Have you recently been diagnosed with Chronic Obstructive Pulmonary Disease, or COPD? If so, you're not alone. Approximately 24 million people in the US currently live with this disease.
Coping with COPD doesn't necessarily mean you have to give up your normal life however. Instead, you can learn how to manage your disease so that you can live fully and actively.
Essential steps to coping
- Work closely with your doctor
Your doctor will work with you to help you manage your new diagnosis and the changes that come with it. You'll learn to understand your lungs and their function, be prescribed oxygen therapy and medications to reduce symptoms, and learn breathing techniques so that you can control your breathing instead of allowing it to control you.
- Join a pulmonary rehabilitation program
Once you're well enough to leave the hospital, you and your doctor may decide that it's wise for you to join a pulmonary rehabilitation program at a skilled nursing facility. You may be referred directly from the hospital upon discharge, and/or you may participate in a pulmonary rehabilitation on an outpatient basis.
Why is a pulmonary rehabilitation program necessary?
- It's designed for you and your specific symptoms
A pulmonary rehab program is designed especially for you based upon your current needs. Therapists with special training in occupational, physical and respiratory therapy will teach you skills that will help you manage your COPD so that you can stay as healthy and active as possible.
What happens when you join a pulmonary rehabilitation program?
- Team members will take a health history
Your team will take a health history and talk with you about your current lifestyle and goals.
- You'll learn about various means of coping with symptoms
Breathing techniques, medications, oxygen supplementation, diet and relaxation techniques can all help you do more with fewer episodes of shortness of breath.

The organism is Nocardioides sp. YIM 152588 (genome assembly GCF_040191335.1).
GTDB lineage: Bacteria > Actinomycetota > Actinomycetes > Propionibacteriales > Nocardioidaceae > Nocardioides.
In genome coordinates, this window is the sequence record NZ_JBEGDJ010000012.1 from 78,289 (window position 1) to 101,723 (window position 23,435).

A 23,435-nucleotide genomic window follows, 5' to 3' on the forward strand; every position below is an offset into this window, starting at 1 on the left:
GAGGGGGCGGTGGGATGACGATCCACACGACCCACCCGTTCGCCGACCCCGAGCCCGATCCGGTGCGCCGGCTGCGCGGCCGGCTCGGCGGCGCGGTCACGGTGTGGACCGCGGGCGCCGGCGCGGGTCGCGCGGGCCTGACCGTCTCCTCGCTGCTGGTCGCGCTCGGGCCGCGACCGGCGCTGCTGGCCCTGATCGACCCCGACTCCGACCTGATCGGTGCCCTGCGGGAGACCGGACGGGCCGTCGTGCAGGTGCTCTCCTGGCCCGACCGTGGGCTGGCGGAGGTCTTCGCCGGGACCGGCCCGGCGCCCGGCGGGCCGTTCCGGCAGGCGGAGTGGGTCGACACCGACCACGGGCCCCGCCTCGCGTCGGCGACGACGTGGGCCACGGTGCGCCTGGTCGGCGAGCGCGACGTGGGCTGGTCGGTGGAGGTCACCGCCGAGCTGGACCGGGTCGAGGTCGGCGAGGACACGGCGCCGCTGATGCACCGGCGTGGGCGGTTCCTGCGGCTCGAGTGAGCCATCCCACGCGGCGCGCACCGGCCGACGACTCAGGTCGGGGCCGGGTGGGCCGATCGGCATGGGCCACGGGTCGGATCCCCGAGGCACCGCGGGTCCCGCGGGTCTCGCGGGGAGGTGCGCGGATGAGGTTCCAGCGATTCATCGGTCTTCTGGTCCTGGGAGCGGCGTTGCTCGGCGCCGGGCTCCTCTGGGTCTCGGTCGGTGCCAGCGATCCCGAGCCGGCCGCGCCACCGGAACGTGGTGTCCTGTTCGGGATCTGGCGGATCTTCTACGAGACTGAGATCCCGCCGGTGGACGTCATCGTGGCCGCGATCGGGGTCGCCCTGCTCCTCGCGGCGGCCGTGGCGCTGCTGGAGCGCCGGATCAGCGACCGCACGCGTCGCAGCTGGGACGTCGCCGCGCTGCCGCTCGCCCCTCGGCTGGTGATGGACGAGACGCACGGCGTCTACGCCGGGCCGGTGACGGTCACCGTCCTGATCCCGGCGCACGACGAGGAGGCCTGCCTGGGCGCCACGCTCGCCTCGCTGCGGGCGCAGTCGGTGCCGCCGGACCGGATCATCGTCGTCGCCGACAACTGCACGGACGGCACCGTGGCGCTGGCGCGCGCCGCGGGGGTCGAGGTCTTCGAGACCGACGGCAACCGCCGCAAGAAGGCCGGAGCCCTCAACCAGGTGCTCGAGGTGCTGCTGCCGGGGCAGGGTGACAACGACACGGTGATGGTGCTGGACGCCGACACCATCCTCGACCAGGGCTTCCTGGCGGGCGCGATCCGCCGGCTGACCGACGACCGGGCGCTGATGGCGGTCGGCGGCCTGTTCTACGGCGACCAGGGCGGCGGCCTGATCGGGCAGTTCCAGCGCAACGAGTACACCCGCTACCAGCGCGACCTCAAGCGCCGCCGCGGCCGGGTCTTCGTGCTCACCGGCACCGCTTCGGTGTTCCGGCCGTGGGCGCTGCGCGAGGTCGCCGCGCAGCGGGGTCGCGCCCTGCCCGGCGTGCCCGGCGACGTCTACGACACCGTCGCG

- Your oxygen level, blood pressure and heart rate will be monitored as you exercise
Your team has to assess your current success, so they'll monitor as you walk to measure blood pressure, heart rate, and oxygen level. Don't worry if you can't walk very far at first. The focus is on gradual, safe improvement.
- Why exercise is so important
Exercise can't reverse symptoms, but it can help you improve function, breathing, and overall feelings of well-being. Your team will make sure that you exercise safely. Once you've mastered exercising and are coping with symptoms well, you should keep up with your exercise program at least three days a week.
Avoiding exacerbations or flareups
You'll also learn to avoid exacerbations or flareups that happen when COPD gets worse and you become sick. Most often, this is linked to an infection, and it can be serious. Exacerbations can cause progression, so it's important to prevent them as much is possible.
- Improve the air quality in your home
Allergens like dust mites, pollen, and pet dander, or irritants like tobacco smoking and cleaning product fumes can exacerbate symptoms. It's important to remove these allergens and irritants as much as possible.
If you currently smoke, stop. Quitting now will slow the progression of COPD, and it also makes the air in your home cleaner – which again can help you avoid exacerbating symptoms.